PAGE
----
Yes, even though our software is used by 83% of the Fortune 500, the work doesn't stop there. The market is constantly evolving, and companies have to continuously innovate at a rapid pace to build markets and value for shareholders. Innovation isn’t just the purview of technology companies – in addition to the leaders you would expect in the tech sector, we have customers in agriculture, construction, government, financial services, and health care, as well as many other unexpected industries. Every company needs innovation, so that leaves us with a constantly growing market to tap into.

6. Crowdsourcing is trending right now. Is crowdsourcing really helping to improve success rates and drive revenue growth?

Crowdsourcing is about increasing collaboration. It’s about using every resource available to raise your chances of striking innovation gold. As old-school business approaches die out and hierarchies flatten, and attitudes change drastically. The direction that leadership is taking today is far more concerned with building mutually beneficial networks. It’s more about encouraging ownership than it is with funnelling directives through some narrow, disconnected pecking order.

7. What is an example of when a submitted idea became a breakthrough and really moved the growth needle?

UnitedHealth Group used our software and ended up with 40,000 program participants and millions in cost savings. Novant Health shortened their product development cycle by over 40 weeks. Citibank used Spigit to coax over 46,000 participants to submit over 2000 potentially viable ideas. DPR Construction was able to increase productivity by 20 per cent, reducing the average time per project by over 10 weeks. 

When it comes to something globally impactful, my favorite customer story comes from the team at UNHCR, which we featured in the third issue of our industry publication, INQ Magazine. They face huge challenges that have significant and lasting global implications for the 45 million refugees they work with. Backed by our software, they developed a dedicated innovation program to promote collaborative ideation and surface suggestions for improving the lives of refugees. From tackling access to educational materials, to rethinking how to meet the housing and energy needs of displaced communities, theirs is an incredible program. It even gathers ideas from the very people they’re trying to help. And because the process is systematic and repeatable, investors can see up front where their funds are going and what they’re being used for. Similarly, as innovations evolve, the ability to provide lasting help to those in need continues to grow and advance. That’s what I call a real return on innovation.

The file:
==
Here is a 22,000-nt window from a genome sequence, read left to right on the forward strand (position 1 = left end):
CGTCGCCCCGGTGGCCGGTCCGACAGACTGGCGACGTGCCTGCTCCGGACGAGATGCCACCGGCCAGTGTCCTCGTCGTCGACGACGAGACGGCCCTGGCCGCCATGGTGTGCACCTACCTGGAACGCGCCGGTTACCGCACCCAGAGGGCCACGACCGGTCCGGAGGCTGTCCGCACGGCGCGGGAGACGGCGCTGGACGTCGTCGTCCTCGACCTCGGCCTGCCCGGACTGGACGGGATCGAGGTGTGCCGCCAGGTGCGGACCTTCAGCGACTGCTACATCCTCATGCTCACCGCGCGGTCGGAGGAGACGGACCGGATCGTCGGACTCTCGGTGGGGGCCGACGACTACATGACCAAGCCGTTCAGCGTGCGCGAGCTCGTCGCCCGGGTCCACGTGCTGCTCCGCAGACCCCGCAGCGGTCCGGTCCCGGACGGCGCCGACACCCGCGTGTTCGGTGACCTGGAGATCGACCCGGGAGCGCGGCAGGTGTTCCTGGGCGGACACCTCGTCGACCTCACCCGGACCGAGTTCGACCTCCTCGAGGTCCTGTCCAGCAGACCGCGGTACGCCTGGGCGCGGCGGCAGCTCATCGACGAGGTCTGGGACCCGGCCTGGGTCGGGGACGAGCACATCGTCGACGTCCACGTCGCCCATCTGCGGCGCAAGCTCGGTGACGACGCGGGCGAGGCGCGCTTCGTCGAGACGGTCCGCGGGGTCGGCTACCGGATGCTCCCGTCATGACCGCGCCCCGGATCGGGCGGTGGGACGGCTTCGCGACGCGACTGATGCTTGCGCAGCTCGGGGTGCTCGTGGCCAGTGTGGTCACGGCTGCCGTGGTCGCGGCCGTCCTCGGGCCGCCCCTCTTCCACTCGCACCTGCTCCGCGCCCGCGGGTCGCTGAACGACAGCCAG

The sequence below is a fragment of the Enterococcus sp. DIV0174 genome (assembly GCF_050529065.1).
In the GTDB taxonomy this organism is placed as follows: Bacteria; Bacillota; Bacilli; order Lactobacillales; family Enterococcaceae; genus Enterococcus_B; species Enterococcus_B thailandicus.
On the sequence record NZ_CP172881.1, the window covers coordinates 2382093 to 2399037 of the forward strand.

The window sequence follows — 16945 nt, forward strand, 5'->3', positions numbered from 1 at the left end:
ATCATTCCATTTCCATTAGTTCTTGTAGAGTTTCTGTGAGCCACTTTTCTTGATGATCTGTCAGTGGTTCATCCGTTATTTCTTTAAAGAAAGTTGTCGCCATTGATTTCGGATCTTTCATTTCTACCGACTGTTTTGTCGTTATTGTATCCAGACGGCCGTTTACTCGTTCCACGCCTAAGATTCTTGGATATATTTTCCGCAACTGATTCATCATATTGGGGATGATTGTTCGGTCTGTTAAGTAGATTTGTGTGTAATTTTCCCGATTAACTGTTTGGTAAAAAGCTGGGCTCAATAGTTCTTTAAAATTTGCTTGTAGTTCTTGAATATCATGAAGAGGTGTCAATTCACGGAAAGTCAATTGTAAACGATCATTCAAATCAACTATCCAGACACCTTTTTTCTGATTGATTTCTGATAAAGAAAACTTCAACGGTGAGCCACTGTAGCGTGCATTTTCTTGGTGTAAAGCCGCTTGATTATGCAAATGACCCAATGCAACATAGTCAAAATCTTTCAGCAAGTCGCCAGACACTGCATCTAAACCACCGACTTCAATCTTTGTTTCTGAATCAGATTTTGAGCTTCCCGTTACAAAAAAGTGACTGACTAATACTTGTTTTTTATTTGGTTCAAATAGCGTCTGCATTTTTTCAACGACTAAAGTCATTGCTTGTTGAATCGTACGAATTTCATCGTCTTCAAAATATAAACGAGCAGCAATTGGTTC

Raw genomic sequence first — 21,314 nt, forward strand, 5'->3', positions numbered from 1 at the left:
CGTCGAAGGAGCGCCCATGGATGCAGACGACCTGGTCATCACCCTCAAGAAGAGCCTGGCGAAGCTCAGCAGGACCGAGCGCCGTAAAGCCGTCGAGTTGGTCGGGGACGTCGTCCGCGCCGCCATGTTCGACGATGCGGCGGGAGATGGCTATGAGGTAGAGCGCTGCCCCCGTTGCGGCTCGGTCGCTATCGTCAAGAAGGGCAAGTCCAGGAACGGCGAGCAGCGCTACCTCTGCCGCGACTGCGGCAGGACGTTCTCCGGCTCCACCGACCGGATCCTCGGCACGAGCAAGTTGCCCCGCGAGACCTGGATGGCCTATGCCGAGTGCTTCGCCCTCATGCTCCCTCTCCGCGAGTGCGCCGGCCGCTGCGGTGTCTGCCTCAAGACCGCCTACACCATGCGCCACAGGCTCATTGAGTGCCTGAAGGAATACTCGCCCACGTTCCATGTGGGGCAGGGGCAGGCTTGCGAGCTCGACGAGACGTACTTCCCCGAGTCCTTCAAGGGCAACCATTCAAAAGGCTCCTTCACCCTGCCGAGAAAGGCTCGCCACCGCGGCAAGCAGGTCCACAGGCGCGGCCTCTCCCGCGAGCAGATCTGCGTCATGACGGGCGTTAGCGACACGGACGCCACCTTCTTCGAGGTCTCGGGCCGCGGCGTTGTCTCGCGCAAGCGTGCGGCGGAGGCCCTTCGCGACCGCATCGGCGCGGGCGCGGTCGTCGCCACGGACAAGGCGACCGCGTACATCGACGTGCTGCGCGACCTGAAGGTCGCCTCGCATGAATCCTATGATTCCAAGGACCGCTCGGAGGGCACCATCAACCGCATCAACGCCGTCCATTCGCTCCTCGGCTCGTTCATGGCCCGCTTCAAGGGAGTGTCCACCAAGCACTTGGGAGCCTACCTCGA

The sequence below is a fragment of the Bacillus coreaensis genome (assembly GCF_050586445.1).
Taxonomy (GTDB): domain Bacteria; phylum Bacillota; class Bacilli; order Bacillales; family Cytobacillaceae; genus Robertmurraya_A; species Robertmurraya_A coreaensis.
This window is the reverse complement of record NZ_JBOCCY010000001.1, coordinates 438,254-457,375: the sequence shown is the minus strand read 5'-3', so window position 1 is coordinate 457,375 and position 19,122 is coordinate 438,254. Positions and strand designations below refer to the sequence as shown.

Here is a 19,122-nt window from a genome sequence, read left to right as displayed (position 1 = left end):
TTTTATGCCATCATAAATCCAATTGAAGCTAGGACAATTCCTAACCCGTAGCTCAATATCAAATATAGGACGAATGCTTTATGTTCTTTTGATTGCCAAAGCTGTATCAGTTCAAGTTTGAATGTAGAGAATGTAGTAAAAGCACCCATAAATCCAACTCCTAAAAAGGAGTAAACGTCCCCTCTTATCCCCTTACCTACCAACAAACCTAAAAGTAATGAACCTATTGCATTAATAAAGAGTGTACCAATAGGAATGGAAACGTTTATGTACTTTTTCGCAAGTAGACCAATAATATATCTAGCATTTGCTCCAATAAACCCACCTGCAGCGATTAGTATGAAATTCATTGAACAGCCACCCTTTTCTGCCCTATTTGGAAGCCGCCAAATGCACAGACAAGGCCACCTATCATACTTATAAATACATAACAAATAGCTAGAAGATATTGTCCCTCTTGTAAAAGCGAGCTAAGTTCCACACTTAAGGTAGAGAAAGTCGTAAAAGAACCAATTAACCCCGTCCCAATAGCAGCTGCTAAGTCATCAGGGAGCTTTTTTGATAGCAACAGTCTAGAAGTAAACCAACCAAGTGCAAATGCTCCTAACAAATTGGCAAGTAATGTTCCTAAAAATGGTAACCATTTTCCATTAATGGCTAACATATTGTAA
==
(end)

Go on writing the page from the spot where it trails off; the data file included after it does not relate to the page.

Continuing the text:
9. How is Spigit capitalizing on the Big Data trend?

Spigit is pioneering IM software by employing data scientists and other highly trained specialists to add value to our customers' products and services.The thing about Big Data is that, like innovation, its status as a trend doesn’t diminish the value of what it can teach you or how it can impact a business. The incredible research done by our data science team has made it possible for us to become the market leader in innovation management software, because they’re always analyzing the data produced by customer program results as well as the constantly changing behaviors of participants inside of the platform, which gives them a crucial understanding of what’s working and how. Our Predictions Module has essentially taken the luck out of innovation, and replaced it with logic. It enables organizations to use the collective knowledge of the crowd to forecast time to market, implementation costs, and resulting revenue of ideas. We also recently released Insights, a new visual reporting and analytics tool in Spigit Engage that helps stakeholders understand all that data and use it to drive greater, faster returns.

10. How will Spigit impact the innovation space in the near future? What’s next for the Spigit platform?

We expect to extend our lead even further in working with global companies to execute on the great ideas their employees and customers bring to the table. It turns out that the crowd is not just good at coming up with ideas – it’s also very good at deciding which ideas to pursue, and how to pursue them.

Sources

Article orignally published on The Innovation Resource